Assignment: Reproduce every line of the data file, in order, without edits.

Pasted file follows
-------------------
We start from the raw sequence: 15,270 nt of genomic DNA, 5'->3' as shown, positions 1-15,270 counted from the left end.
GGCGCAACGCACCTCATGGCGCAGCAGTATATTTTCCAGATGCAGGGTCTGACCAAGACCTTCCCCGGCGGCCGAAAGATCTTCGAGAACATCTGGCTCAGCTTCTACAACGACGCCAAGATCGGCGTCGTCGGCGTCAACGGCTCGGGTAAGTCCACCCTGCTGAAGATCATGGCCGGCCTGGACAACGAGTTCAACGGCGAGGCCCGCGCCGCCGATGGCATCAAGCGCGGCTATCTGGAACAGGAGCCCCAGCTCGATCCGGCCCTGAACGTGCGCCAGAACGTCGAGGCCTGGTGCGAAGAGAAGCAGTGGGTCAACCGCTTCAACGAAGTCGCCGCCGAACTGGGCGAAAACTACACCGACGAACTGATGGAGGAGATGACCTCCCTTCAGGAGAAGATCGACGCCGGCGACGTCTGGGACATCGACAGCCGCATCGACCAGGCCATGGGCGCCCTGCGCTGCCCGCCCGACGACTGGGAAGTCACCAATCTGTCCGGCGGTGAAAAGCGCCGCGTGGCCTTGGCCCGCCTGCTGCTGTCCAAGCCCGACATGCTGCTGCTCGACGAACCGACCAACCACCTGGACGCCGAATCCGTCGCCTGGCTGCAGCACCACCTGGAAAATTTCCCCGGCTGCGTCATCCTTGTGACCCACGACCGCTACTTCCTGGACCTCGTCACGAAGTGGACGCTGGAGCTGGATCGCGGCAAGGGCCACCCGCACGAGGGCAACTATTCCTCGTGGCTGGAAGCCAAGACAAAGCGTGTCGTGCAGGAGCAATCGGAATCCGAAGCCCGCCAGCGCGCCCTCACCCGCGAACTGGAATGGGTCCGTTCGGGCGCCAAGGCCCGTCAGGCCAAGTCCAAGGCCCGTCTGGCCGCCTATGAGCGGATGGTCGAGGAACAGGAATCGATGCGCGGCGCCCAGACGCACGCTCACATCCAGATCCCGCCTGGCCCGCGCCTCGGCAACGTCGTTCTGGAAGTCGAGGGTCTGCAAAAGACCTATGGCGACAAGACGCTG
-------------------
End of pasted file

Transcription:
We start from the raw sequence: 15,270 nt of genomic DNA, 5'->3' as shown, positions 1-15,270 counted from the left end.
GGCGCAACGCACCTCATGGCGCAGCAGTATATTTTCCAGATGCAGGGTCTGACCAAGACCTTCCCCGGCGGCCGAAAGATCTTCGAGAACATCTGGCTCAGCTTCTACAACGACGCCAAGATCGGCGTCGTCGGCGTCAACGGCTCGGGTAAGTCCACCCTGCTGAAGATCATGGCCGGCCTGGACAACGAGTTCAACGGCGAGGCCCGCGCCGCCGATGGCATCAAGCGCGGCTATCTGGAACAGGAGCCCCAGCTCGATCCGGCCCTGAACGTGCGCCAGAACGTCGAGGCCTGGTGCGAAGAGAAGCAGTGGGTCAACCGCTTCAACGAAGTCGCCGCCGAACTGGGCGAAAACTACACCGACGAACTGATGGAGGAGATGACCTCCCTTCAGGAGAAGATCGACGCCGGCGACGTCTGGGACATCGACAGCCGCATCGACCAGGCCATGGGCGCCCTGCGCTGCCCGCCCGACGACTGGGAAGTCACCAATCTGTCCGGCGGTGAAAAGCGCCGCGTGGCCTTGGCCCGCCTGCTGCTGTCCAAGCCCGACATGCTGCTGCTCGACGAACCGACCAACCACCTGGACGCCGAATCCGTCGCCTGGCTGCAGCACCACCTGGAAAATTTCCCCGGCTGCGTCATCCTTGTGACCCACGACCGCTACTTCCTGGACCTCGTCACGAAGTGGACGCTGGAGCTGGATCGCGGCAAGGGCCACCCGCACGAGGGCAACTATTCCTCGTGGCTGGAAGCCAAGACAAAGCGTGTCGTGCAGGAGCAATCGGAATCCGAAGCCCGCCAGCGCGCCCTCACCCGCGAACTGGAATGGGTCCGTTCGGGCGCCAAGGCCCGTCAGGCCAAGTCCAAGGCCCGTCTGGCCGCCTATGAGCGGATGGTCGAGGAACAGGAATCGATGCGCGGCGCCCAGACGCACGCTCACATCCAGATCCCGCCTGGCCCGCGCCTCGGCAACGTCGTTCTGGAAGTCGAGGGTCTGCAAAAGACCTATGGCGACAAGACGCTG